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The moment that the themes of “The Woman Who Fell to Earth” really become evident is, frankly, a gross one: it’s the moment when the bad guy rips a man’s tooth out of his head after killing him. It’s a moment of violation, one that is called back to when the Doctor and friend’s find the dead man’s body. That the man was not just killed, but defiled, is made clear to the audience as being particularly abhorrent by the Doctor. This isn’t the bombastic adventures we got during the first few series of the revived Doctor Who, or the dark fairy tales that followed it. This is a story grounded in physicality, a story about bodies, and how they matter. This is something new, even when Torchwood, which Chris Chibnall who also showran, touched on the physicality of existence, it was with a wink and a twist; the details weren’t quite so important, the spectacle was. That isn’t a bad thing, it just meant it was a different kind of story.
Here, the teeth are paramount.
The very moment the show opens, with our new friend Ryan Sinclair trying to ride a bicycle despite his dyspraxia, we begin to see this new take on Doctor Who coalescing. Ryan can’t ride the bike, he keeps trying, and failing, but his will and spirit are no match for the physical limitations of his body. This isn’t held against him, or shown as a personal failing. It simply is. His body was born a certain way, and that’s how his body is. That his step-grandfather Graham doesn’t quite grasp that his body works differently is not just painful, but sadly realistic.
Having a body (which includes the brain) that does not work the same way as other people is hard. You’re constantly working to meet a standard that comes naturally to other people that takes you incredible effort just to get close to. Even as I’m writing this, my spinal injury is shooting pain up into my head. My left eye and the upper side of my head hurt like hell. I want to go to sleep, but I promised an essay about this episode, so I keep working. The pain is less than it was throughout the rest of the day anyways. Ryan falls off his bike. It hurts. He gets up. He tries again. His body fails him. He hurts. He gets up. I can relate.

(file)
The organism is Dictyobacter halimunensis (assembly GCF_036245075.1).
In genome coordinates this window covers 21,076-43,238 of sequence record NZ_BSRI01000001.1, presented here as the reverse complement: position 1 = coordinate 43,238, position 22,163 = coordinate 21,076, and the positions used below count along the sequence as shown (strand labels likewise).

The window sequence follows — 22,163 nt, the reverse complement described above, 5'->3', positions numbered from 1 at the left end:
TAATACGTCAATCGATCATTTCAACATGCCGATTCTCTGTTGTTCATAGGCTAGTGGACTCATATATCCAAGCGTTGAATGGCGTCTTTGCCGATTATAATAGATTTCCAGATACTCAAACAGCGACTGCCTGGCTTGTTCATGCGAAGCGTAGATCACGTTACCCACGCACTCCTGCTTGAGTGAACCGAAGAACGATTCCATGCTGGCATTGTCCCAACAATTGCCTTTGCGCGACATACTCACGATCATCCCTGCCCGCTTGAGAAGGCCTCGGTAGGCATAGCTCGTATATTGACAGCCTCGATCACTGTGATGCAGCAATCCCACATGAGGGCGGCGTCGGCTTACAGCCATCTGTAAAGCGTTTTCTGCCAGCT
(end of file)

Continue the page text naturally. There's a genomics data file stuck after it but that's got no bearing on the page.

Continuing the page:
So the story continues, and we’re treated to many more bodies and their workings. We meet our new Doctor, who falls (literally) so seamlessly into the role that it’s hard to say anything more than “well all the concerns about her were a waste of time weren't they?”. The way she’s brought in doesn’t focus on that she is now a she, instead of a man, but it does linger on the physicality of her change in a way we haven’t seen before. Other Doctor’s have talked about the existential nature of regeneration, and while they have talked about their bodies in the process, it was to make a larger point about an idea. Here, the body is the point, and not because the body is a woman, but because it is flesh, and that’s what we’re all made of.
We’re given details, from her pulse being checked, to the Doctor describing the feeling of regeneration as a bodily process, to her describing the continuing state of it as an update of symptoms. When we finally get the “I am the Doctor!” moment, she leads up to it by describing how her body has finally gotten to the point where she can remember her name. She name checks a chemical in her body. It’s different, it’s tactile, and it’s mirrored by our villain, the Clockwork Droi--
Wait, no, our villain is Tim Shaw, who seals people’s teeth. Let’s focus on him a second, but take a Deep Breath, I’ll get back to the Clockwork Droid in a second.